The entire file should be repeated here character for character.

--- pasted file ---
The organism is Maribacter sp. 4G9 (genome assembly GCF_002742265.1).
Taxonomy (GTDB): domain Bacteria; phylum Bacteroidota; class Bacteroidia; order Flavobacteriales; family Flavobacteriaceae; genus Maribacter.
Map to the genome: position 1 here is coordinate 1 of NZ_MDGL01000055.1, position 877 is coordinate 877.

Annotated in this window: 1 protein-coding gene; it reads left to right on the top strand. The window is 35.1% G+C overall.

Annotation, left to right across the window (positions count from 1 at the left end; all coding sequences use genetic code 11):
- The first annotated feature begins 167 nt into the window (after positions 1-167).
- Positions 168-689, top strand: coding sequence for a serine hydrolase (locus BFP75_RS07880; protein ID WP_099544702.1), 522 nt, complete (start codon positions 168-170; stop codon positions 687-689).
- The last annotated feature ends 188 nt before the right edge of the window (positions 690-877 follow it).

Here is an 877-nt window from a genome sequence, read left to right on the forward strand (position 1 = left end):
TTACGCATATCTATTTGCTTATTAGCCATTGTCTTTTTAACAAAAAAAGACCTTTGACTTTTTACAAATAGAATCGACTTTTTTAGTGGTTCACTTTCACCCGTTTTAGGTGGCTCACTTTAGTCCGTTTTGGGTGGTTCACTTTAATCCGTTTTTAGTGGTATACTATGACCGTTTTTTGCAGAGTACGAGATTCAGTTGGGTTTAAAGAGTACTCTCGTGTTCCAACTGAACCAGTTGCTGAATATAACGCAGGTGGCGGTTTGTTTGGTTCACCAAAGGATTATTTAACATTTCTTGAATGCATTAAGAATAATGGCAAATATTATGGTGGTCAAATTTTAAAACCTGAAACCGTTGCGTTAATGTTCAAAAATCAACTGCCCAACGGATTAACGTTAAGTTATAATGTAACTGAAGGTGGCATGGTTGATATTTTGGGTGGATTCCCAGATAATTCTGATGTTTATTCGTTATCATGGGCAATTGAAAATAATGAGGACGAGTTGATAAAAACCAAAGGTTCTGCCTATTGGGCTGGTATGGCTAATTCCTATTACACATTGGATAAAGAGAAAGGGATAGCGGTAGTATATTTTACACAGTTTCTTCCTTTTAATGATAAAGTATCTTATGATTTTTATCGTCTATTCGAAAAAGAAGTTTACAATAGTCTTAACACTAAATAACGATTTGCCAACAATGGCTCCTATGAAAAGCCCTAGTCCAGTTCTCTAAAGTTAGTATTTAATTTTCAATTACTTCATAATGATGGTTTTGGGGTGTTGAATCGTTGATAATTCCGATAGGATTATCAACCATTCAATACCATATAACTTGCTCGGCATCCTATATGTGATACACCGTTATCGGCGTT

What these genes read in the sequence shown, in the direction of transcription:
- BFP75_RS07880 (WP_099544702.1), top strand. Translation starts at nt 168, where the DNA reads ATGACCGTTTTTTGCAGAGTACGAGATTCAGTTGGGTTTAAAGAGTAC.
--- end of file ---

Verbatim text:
The organism is Maribacter sp. 4G9 (genome assembly GCF_002742265.1).
Taxonomy (GTDB): domain Bacteria; phylum Bacteroidota; class Bacteroidia; order Flavobacteriales; family Flavobacteriaceae; genus Maribacter.
Map to the genome: position 1 here is coordinate 1 of NZ_MDGL01000055.1, position 877 is coordinate 877.

Annotated in this window: 1 protein-coding gene; it reads left to right on the top strand. The window is 35.1% G+C overall.

Annotation, left to right across the window (positions count from 1 at the left end; all coding sequences use genetic code 11):
- The first annotated feature begins 167 nt into the window (after positions 1-167).
- Positions 168-689, top strand: coding sequence for a serine hydrolase (locus BFP75_RS07880; protein ID WP_099544702.1), 522 nt, complete (start codon positions 168-170; stop codon positions 687-689).
- The last annotated feature ends 188 nt before the right edge of the window (positions 690-877 follow it).

Here is an 877-nt window from a genome sequence, read left to right on the forward strand (position 1 = left end):
TTACGCATATCTATTTGCTTATTAGCCATTGTCTTTTTAACAAAAAAAGACCTTTGACTTTTTACAAATAGAATCGACTTTTTTAGTGGTTCACTTTCACCCGTTTTAGGTGGCTCACTTTAGTCCGTTTTGGGTGGTTCACTTTAATCCGTTTTTAGTGGTATACTATGACCGTTTTTTGCAGAGTACGAGATTCAGTTGGGTTTAAAGAGTACTCTCGTGTTCCAACTGAACCAGTTGCTGAATATAACGCAGGTGGCGGTTTGTTTGGTTCACCAAAGGATTATTTAACATTTCTTGAATGCATTAAGAATAATGGCAAATATTATGGTGGTCAAATTTTAAAACCTGAAACCGTTGCGTTAATGTTCAAAAATCAACTGCCCAACGGATTAACGTTAAGTTATAATGTAACTGAAGGTGGCATGGTTGATATTTTGGGTGGATTCCCAGATAATTCTGATGTTTATTCGTTATCATGGGCAATTGAAAATAATGAGGACGAGTTGATAAAAACCAAAGGTTCTGCCTATTGGGCTGGTATGGCTAATTCCTATTACACATTGGATAAAGAGAAAGGGATAGCGGTAGTATATTTTACACAGTTTCTTCCTTTTAATGATAAAGTATCTTATGATTTTTATCGTCTATTCGAAAAAGAAGTTTACAATAGTCTTAACACTAAATAACGATTTGCCAACAATGGCTCCTATGAAAAGCCCTAGTCCAGTTCTCTAAAGTTAGTATTTAATTTTCAATTACTTCATAATGATGGTTTTGGGGTGTTGAATCGTTGATAATTCCGATAGGATTATCAACCATTCAATACCATATAACTTGCTCGGCATCCTATATGTGATACACCGTTATCGGCGTT

What these genes read in the sequence shown, in the direction of transcription:
- BFP75_RS07880 (WP_099544702.1), top strand. Translation starts at nt 168, where the DNA reads ATGACCGTTTTTTGCAGAGTACGAGATTCAGTTGGGTTTAAAGAGTAC.